Ecosystem goods and services provide humans with many necessities of life and survival. Ecosystems perform numerous functions. Many of those functions are valued by humans because they deliver us ecosystem services. ES include such processes as biological control of pests, weeds and diseases, pollination of crops, amelioration of flooding and wind erosion, provision of food (including fisheries), hydropower for electricity generation, capture of carbon dioxide by plants and carbon by soil, landscapes that are enjoyed by residents and tourists among others.
A pivotal paper in Nature by Robert Costanza et al. (1997) used a range of methods to estimate the economic value of ES worldwide. Their central estimate was US$33 trillion (1012) per annum. Costanza’s valuation stimulated much debate, including the suggestion that US$33 trillion is “a serious underestimate of infinity”. In other words, mankind cannot survive without ES, so estimating their total value is futile. Also in 1997, Gretchen Daily, of Stanford University published an important book entitled “Nature’s Services” which studied, in some detail the roles of ES Those two publications led to a change in the paradigm within which mankind’s dependence on living things is viewed. However, Costanza et al., and Daily concentrated largely on “natural” ecosystems and biomes, such as boreal forests, coral reefs, mangroves and attributed low dollar value to highly modified or “engineered” ecosystems such as farmland, forestry and cities.
More than 50% of the world’s population lives in cities and this proportion is increasing by 1-2% per annum. The “ecological footprint” of cities is enormous and, with cities such as Shanghai being predicted to grow from 17 million to 70 million over the next decade, the extent to which cities can support themselves in even a limited number of functions is likely to continue to decline. London for instance consumes the food equivalent to the total food production of the UK with enormous associated external effects on human health and the environment.
A recent FAO publication “The state of food and agriculture” (2007) notes the importance of agriculture in the provision of ES. The FAO note that “… farmers are the largest group of natural resource managers on Earth”. Some of the ES provided from agriculture (e.g. food, wood and fibre) are priced in markets and their value well understood. Others, perhaps most, are currently unpriced and unnoticed in many instances and hence their value is poorly understood. Estimating the value of ‘marginal changes’ in ES associated with proposed projects, plan or policy changes may be much more useful than attempting to estimate total value.
In terms of the future of agriculture, the following quotation from David Tillman, a pioneer in the area of the science of sustainable agriculture, is very timely:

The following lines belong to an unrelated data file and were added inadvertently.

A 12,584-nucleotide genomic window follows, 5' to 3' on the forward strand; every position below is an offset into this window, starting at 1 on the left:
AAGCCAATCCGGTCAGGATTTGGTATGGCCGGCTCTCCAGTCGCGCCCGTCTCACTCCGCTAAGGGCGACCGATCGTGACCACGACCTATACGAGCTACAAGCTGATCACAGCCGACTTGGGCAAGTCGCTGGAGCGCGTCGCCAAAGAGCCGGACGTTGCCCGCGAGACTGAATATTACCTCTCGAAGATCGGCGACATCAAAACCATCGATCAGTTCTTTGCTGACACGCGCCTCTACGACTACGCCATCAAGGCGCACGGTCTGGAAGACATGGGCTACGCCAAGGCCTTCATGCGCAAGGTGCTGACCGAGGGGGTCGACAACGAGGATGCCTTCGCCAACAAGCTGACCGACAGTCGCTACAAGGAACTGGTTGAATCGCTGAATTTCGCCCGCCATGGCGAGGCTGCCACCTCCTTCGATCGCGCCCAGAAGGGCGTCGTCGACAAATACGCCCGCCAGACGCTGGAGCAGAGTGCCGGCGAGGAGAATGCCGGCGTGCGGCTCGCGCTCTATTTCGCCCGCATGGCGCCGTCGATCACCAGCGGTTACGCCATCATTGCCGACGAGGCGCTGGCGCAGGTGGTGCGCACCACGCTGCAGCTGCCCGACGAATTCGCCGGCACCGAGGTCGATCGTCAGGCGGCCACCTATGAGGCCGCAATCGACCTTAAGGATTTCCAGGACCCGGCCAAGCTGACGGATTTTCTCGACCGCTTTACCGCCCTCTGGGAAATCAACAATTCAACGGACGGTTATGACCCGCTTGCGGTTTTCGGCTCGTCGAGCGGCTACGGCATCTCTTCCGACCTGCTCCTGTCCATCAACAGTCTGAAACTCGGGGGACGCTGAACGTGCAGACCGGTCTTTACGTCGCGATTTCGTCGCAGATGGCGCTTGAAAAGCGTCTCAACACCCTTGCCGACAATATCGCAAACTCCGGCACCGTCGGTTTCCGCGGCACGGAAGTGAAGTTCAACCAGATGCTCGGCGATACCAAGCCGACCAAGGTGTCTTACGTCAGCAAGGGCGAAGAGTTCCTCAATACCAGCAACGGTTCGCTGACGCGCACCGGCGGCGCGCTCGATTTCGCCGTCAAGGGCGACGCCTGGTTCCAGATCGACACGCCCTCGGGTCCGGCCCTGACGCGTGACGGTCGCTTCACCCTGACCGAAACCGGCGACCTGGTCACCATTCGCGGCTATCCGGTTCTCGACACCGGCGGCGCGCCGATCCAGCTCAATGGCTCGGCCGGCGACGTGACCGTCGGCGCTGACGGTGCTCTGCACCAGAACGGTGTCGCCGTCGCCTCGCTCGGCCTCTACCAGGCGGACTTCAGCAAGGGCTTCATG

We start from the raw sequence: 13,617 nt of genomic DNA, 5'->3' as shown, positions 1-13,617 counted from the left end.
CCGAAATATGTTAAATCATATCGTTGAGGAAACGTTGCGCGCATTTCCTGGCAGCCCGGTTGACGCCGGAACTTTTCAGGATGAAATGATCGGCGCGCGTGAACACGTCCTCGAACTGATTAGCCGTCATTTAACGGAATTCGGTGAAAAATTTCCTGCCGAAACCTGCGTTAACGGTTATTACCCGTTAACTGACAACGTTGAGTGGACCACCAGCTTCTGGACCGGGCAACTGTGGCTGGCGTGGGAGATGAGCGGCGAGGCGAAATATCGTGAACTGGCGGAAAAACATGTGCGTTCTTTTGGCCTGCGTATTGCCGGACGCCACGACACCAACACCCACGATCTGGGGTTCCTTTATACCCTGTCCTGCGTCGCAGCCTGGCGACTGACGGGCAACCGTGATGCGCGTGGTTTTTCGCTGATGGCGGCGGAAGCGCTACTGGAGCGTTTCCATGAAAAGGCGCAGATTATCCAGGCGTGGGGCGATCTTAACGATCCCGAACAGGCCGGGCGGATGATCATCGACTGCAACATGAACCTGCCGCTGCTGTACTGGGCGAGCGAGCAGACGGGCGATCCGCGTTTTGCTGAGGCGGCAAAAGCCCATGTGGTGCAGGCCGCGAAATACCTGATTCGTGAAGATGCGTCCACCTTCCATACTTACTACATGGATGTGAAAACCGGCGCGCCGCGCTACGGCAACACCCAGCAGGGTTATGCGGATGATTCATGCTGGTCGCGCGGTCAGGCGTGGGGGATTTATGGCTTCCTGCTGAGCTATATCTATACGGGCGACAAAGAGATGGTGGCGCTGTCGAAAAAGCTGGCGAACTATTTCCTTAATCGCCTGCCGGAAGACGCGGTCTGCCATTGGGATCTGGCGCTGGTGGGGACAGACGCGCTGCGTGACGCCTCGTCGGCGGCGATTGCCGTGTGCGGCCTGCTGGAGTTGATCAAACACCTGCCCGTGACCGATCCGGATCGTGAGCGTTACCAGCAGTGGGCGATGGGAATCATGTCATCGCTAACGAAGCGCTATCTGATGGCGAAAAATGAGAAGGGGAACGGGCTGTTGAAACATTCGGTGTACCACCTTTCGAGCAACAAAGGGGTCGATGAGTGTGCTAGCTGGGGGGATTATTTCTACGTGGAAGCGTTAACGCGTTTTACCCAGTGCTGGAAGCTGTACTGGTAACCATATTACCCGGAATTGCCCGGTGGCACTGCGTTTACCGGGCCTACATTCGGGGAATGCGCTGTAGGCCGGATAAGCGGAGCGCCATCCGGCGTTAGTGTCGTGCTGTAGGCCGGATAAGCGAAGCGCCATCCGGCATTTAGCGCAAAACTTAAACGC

“New incentives and policies for ensuring the sustainability of agriculture and ecosystem services will be crucial if human populations are to meet the demands of improving yields without compromising environmental integrity or public health”. Tilman et al. (20002).
A focus on ES is useful because it can alert us to the need to do more than increase production and profit in commercial activities. Avoiding damage to one ES may be as socially valuable as increasing another. ES provide a framework that may provide us insights that are hidden by fragmentation into cultural, social, environmental and economic values.
Several researchers at Lincoln University, New Zealand are measuring, quantifying, valuing and enhancing ES. A major research project funded by Foundation for Research Science and Technology, LINX0303, developed ways to enhance or maintain ES in agriculture. It also estimated values for marginal changes in the level of some ecosystem services linked to agriculture and viticulture. Researchers in that FRST funded project collaborated with colleagues at University of Vermont in the USA. One outcome of the collaboration was the development of this publicly accessible website to report research results, provide information about ES, and illustrate values of selected ES in Canterbury, New Zealand. The research includes field level measurement of ES Sandhu et al., (2007), international collaboration on ES research Porter et al., (2009), estimation of ES values at regional level Baskaran et al., (2009). Research outputs from the LINX0303 project are listed on webpages of staff accessible from the Greening Waipara Research site.
Our own Ecosystem Services research theme site is a vehicle to report ongoing work by Lincoln University staff and collaborators on ES. One area for ongoing research is the Greening Waipara project.
Baskaran, R., Cullen, R. , Takatsuka, Y. (2009). Estimating the Value of Agricultural Ecosystem Service: A case study of New Zealand Pastoral Farming. Australasian Journal of Environmental Management. 16(2), 103-112.
Costanza, R., d’Arge, R., de Groot, R., Farber, S., Grasso, M., Hannon, B., Limburge, K., Neem, S., O’Neil, R., Parelo, J., Raskin, R., Sutton, P., van den Belt, V. (1997). The Value
of the World’s Ecosystem Services and Natural Capital. Nature, 387, 253-259.
FAO, 2007. The state of food and agriculture. FAO, Rome. Gretchen, D. (ed.) (1997). Nature’s Services: Society Dependence on Natural Ecosystem.
Washington DC, Island Press.
Sandhu, H., Wratten, S. and Cullen R. (2007) Field evaluation of ecosystem services in arable land. Agriculture, Ecosystems and the Environment 5: 39- 50.
Tilman, D., Cassman, G., Matson, P.A., Naylor, R., and Polasky, S. (2002). Agricultural sustainability and intensive production practices. Nature, 418, 671-677.
Porter, J., Costanza, R., Sandhu, H., Sigsgaard, L., and Wratten, S. (2009). The Value of Producing Food, Energy, and Ecosystem Services within an Agro-Ecosystem. Ambio, 38(4), 186-193.